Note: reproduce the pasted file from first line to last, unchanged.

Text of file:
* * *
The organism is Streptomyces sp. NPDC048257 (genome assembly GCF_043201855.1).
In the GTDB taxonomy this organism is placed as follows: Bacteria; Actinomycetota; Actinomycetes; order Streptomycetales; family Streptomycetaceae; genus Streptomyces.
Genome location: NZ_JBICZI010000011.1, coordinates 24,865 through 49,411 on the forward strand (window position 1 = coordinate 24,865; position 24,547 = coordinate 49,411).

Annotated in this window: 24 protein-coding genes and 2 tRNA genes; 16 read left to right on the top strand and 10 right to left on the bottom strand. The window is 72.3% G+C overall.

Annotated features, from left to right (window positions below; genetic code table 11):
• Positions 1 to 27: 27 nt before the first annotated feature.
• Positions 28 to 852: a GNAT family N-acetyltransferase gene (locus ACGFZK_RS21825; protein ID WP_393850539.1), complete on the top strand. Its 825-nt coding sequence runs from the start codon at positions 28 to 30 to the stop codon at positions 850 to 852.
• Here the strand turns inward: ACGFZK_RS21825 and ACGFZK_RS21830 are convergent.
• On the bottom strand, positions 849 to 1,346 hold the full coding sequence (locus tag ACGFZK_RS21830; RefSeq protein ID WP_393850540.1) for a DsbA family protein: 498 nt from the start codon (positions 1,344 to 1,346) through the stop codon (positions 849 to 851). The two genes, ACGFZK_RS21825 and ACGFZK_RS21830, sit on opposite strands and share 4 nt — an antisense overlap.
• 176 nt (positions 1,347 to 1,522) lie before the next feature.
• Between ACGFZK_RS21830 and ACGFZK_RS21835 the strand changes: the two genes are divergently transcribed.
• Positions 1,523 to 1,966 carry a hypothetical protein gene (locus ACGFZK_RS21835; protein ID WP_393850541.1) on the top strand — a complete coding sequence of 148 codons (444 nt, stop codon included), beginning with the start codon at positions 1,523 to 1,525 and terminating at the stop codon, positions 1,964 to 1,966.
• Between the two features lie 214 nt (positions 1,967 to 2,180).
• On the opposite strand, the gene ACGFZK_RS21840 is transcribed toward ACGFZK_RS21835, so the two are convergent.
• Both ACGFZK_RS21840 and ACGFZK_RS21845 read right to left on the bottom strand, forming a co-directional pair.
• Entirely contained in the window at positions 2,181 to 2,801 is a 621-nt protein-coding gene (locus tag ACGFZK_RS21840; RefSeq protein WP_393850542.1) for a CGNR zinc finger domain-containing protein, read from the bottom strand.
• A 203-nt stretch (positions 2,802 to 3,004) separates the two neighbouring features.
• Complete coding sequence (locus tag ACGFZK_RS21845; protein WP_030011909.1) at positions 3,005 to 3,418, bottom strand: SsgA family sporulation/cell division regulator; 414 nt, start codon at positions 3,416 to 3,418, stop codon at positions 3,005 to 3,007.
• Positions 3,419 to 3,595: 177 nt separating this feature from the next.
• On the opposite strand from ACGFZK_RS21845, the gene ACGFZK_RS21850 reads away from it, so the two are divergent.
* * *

The organism is Streptomyces sp. NPDC048257 (genome assembly GCF_043201855.1).
In the GTDB taxonomy this organism is placed as follows: Bacteria; Actinomycetota; Actinomycetes; order Streptomycetales; family Streptomycetaceae; genus Streptomyces.
Genome location: NZ_JBICZI010000011.1, coordinates 24,865 through 49,411 on the forward strand (window position 1 = coordinate 24,865; position 24,547 = coordinate 49,411).

Annotated in this window: 24 protein-coding genes and 2 tRNA genes; 16 read left to right on the top strand and 10 right to left on the bottom strand. The window is 72.3% G+C overall.

Annotated features, from left to right (window positions below; genetic code table 11):
• Positions 1 to 27: 27 nt before the first annotated feature.
• Positions 28 to 852: a GNAT family N-acetyltransferase gene (locus ACGFZK_RS21825; protein ID WP_393850539.1), complete on the top strand. Its 825-nt coding sequence runs from the start codon at positions 28 to 30 to the stop codon at positions 850 to 852.
• Here the strand turns inward: ACGFZK_RS21825 and ACGFZK_RS21830 are convergent.
• On the bottom strand, positions 849 to 1,346 hold the full coding sequence (locus tag ACGFZK_RS21830; RefSeq protein ID WP_393850540.1) for a DsbA family protein: 498 nt from the start codon (positions 1,344 to 1,346) through the stop codon (positions 849 to 851). The two genes, ACGFZK_RS21825 and ACGFZK_RS21830, sit on opposite strands and share 4 nt — an antisense overlap.
• 176 nt (positions 1,347 to 1,522) lie before the next feature.
• Between ACGFZK_RS21830 and ACGFZK_RS21835 the strand changes: the two genes are divergently transcribed.
• Positions 1,523 to 1,966 carry a hypothetical protein gene (locus ACGFZK_RS21835; protein ID WP_393850541.1) on the top strand — a complete coding sequence of 148 codons (444 nt, stop codon included), beginning with the start codon at positions 1,523 to 1,525 and terminating at the stop codon, positions 1,964 to 1,966.
• Between the two features lie 214 nt (positions 1,967 to 2,180).
• On the opposite strand, the gene ACGFZK_RS21840 is transcribed toward ACGFZK_RS21835, so the two are convergent.
• Both ACGFZK_RS21840 and ACGFZK_RS21845 read right to left on the bottom strand, forming a co-directional pair.
• Entirely contained in the window at positions 2,181 to 2,801 is a 621-nt protein-coding gene (locus tag ACGFZK_RS21840; RefSeq protein WP_393850542.1) for a CGNR zinc finger domain-containing protein, read from the bottom strand.
• A 203-nt stretch (positions 2,802 to 3,004) separates the two neighbouring features.
• Complete coding sequence (locus tag ACGFZK_RS21845; protein WP_030011909.1) at positions 3,005 to 3,418, bottom strand: SsgA family sporulation/cell division regulator; 414 nt, start codon at positions 3,416 to 3,418, stop codon at positions 3,005 to 3,007.
• Positions 3,419 to 3,595: 177 nt separating this feature from the next.
• On the opposite strand from ACGFZK_RS21845, the gene ACGFZK_RS21850 reads away from it, so the two are divergent.